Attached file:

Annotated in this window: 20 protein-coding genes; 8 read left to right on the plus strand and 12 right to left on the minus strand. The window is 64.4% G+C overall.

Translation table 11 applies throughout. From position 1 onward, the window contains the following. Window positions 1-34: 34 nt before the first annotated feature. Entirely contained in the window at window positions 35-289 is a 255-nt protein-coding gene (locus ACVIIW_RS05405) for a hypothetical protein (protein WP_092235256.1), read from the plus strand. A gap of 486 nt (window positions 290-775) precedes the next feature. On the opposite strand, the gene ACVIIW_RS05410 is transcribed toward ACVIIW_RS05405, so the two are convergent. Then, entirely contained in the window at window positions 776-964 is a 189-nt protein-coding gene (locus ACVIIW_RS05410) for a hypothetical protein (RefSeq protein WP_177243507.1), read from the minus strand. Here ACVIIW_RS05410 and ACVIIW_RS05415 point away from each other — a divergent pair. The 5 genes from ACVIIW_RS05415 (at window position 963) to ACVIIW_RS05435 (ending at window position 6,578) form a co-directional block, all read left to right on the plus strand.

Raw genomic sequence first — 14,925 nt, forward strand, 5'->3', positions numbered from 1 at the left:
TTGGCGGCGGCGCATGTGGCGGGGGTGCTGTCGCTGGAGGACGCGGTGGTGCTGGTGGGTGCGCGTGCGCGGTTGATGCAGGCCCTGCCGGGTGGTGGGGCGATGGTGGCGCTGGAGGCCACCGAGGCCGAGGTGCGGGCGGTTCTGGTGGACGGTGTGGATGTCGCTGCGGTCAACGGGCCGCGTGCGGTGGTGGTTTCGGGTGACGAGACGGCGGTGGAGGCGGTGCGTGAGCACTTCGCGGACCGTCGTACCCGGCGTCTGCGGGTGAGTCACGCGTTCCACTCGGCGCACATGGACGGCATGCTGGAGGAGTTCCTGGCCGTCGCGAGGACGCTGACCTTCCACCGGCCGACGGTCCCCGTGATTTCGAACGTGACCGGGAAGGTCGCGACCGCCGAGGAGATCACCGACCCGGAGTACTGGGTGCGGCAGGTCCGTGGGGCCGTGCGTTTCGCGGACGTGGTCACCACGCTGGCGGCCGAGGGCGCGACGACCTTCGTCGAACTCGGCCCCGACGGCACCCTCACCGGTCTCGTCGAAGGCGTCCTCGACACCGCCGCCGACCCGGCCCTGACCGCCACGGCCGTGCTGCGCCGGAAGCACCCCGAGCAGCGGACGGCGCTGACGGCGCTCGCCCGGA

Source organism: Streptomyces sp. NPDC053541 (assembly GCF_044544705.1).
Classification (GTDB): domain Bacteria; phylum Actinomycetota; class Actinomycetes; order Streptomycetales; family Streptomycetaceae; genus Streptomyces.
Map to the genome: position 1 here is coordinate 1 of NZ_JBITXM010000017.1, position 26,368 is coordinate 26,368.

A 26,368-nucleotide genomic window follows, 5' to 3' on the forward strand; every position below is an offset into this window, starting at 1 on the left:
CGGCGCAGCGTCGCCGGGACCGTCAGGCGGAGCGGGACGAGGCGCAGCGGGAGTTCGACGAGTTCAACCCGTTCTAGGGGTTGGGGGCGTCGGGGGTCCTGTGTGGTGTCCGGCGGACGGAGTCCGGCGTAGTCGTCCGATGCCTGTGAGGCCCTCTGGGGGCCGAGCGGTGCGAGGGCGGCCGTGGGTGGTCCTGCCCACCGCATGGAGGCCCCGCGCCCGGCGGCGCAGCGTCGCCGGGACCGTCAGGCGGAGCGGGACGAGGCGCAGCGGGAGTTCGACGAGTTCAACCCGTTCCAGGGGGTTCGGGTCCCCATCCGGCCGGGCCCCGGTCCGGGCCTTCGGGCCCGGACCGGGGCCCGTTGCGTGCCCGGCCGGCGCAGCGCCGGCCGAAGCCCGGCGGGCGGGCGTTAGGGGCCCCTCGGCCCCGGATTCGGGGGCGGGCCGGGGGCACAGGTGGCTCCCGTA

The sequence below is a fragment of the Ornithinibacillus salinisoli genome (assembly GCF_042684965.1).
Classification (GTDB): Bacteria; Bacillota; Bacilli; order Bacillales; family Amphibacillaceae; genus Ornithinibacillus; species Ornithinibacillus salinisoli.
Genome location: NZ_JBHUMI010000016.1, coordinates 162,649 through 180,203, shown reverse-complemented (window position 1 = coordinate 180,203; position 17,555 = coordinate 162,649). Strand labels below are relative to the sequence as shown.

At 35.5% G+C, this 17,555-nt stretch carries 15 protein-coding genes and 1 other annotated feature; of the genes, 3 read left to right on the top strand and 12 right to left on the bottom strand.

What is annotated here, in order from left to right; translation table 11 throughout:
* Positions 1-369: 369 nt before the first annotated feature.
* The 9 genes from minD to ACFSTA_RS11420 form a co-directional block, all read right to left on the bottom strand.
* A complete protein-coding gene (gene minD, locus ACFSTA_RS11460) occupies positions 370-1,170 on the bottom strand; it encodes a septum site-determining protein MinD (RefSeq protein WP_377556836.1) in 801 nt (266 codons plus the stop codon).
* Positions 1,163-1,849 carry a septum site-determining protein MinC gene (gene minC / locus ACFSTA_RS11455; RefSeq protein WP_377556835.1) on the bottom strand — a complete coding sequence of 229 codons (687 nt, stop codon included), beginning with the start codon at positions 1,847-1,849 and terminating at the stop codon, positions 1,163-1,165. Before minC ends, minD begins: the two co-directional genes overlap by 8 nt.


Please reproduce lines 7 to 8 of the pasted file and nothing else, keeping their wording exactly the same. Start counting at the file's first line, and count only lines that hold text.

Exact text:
Map to the genome: position 1 here is coordinate 1 of NZ_JBITXM010000017.1, position 26,368 is coordinate 26,368.

A 26,368-nucleotide genomic window follows, 5' to 3' on the forward strand; every position below is an offset into this window, starting at 1 on the left: